A dermatologist and nail expert panel consensus was conducted to provide practical recommendations for the management of nail psoriasis in adult patients with no or mild cutaneous psoriasis. According to the consensus findings, a definite threshold for the initiation of systemic treatment in patients with nail psoriasis was not endorsed. Results from the panel were published in the Journal of the American Academy of Dermatology.
It is well recognized that the severity of nail involvement in patients with psoriasis does not always correspond with the intensity of cutaneous disease. The investigators created a consensus group that sought to offer recommendations to define, evaluate, and treat nail psoriasis in patients without skin psoriasis or with mild skin lesions with no indication for systemic treatment. The collaborative process was performed by an international panel of dermatologists with special expertise in nail disorders. All statements were agreed upon with the use of formal consensus methodology.
The expert panel — composed of 18 dermatologists from the United States, Europe, Asia, and Africa — was invited to participate in the survey under the supervision of a steering committee. The panel participants, all of whom had extensive experience in the diagnosis and/or management of nail and cutaneous psoriasis in clinical practice and/or clinical trials, were willing to develop additional questions and to attend a live consensus meeting.
The expert panel aimed to establish a consensus with respect to the definition of nail psoriasis, the severity of nail psoriasis, and patients’ response to therapy. They included treatment recommendations according to the severity of nail psoriasis, along with matrix or nail bed involvement. “Few-nail” disease was defined as nail psoriasis that affects ≤3 nails.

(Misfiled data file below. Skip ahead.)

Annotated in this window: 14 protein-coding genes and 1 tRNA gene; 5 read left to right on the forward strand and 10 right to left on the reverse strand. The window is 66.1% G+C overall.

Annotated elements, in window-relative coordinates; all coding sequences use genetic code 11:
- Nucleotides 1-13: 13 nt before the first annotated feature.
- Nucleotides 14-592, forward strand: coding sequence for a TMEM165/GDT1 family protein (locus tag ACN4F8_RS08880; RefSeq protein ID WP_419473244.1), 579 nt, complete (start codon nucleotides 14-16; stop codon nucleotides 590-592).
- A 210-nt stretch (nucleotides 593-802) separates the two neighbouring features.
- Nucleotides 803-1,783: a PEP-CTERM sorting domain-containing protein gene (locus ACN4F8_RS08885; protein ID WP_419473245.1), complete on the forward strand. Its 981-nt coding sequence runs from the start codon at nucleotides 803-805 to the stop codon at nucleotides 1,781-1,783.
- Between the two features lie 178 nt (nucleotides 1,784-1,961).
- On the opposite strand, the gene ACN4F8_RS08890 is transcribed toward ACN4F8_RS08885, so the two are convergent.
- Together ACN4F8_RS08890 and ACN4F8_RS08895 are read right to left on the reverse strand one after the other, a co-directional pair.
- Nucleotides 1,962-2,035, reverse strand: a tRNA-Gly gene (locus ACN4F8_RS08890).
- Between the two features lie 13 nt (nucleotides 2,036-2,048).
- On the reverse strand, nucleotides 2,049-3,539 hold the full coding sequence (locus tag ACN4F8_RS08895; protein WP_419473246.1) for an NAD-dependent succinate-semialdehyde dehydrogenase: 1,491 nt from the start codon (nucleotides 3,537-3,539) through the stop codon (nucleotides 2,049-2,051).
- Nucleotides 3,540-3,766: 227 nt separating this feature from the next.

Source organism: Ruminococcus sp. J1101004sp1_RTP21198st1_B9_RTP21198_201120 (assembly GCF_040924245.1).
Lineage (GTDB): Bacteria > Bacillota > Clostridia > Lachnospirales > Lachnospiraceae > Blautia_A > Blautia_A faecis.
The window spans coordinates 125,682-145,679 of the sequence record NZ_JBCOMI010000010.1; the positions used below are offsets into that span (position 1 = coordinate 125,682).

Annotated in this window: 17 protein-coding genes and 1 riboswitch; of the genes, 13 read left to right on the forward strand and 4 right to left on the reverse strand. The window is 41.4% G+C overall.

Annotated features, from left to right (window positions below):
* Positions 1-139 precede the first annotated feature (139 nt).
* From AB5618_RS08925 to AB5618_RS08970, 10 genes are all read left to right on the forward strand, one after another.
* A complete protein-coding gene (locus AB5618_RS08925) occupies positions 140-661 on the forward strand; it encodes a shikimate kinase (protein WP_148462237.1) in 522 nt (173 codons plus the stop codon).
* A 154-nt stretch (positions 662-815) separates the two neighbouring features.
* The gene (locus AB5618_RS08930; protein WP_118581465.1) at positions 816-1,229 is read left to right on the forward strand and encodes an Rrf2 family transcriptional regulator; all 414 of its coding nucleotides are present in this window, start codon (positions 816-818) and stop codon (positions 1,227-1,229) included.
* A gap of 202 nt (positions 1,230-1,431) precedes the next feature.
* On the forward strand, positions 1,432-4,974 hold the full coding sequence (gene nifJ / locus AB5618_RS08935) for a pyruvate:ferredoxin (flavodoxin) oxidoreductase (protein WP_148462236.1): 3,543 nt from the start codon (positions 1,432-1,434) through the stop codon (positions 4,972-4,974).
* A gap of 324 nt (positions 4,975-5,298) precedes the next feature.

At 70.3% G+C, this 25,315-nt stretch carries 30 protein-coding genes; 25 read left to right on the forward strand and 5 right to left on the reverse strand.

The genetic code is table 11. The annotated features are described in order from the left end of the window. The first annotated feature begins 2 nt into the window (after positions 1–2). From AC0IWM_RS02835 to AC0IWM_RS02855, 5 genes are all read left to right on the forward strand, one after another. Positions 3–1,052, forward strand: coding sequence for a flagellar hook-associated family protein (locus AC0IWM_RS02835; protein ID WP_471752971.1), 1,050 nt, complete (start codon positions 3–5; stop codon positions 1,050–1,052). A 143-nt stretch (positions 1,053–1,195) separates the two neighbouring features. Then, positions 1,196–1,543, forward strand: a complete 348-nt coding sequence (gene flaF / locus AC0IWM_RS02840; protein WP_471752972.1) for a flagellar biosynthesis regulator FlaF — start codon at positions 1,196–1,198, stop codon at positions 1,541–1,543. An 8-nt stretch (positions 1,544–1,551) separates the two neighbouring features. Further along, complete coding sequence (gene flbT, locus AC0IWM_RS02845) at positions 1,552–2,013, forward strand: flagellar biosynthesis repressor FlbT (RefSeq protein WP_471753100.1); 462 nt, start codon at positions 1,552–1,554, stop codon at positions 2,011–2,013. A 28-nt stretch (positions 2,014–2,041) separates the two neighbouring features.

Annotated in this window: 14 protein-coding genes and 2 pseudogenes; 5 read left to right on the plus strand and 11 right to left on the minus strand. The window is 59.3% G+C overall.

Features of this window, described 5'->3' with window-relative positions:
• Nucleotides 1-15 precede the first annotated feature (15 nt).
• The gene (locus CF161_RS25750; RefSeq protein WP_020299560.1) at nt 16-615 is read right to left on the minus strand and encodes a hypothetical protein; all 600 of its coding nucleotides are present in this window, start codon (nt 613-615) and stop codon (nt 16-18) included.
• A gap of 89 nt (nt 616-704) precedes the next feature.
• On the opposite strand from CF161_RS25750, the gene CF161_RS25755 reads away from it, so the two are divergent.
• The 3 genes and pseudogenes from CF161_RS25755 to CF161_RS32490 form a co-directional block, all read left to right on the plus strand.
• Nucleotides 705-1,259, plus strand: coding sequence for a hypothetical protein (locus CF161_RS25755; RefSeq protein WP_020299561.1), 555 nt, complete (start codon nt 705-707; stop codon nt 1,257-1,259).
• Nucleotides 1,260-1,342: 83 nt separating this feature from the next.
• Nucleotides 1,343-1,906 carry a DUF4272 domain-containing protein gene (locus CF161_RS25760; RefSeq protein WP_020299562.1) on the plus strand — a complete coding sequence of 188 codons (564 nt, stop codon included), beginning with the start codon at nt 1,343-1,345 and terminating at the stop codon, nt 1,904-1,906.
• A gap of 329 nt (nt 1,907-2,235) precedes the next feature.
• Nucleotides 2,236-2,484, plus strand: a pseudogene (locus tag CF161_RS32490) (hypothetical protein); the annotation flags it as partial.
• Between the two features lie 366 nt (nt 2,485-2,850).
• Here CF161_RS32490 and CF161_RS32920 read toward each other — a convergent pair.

The consensus was that in patients with matrix involvement only, intralesional steroid injections were determined to be the treatment of choice. In patients with nail psoriasis limited to the nail bed, the use of topical steroids alone or in combination with topical vitamin D analogues was recommended. Regarding the systemic treatment of nail psoriasis, acitretin, methotrexate, cyclosporine, biologic, and small molecules can be used.
The investigators concluded that treatment of patients with nail psoriasis that involves more than “a few nails” should be considered according to patients’ needs and the effect of therapy on quality of life. According to the panel, economic and health insurance reimbursement factors are also anticipated to affect treatment selection and the availability of new agents in the future.
Rigopoulos D, Baran R, Chiheb S, et al. Recommendations for the definition, evaluation, and treatment of nail psoriasis in adult patients with no or mild skin psoriasis: a dermatologist and nail expert group consensus [published online February 4, 2019]. J Am Acad Dermatol. doi:10.1016/j.jaad.2019.01.072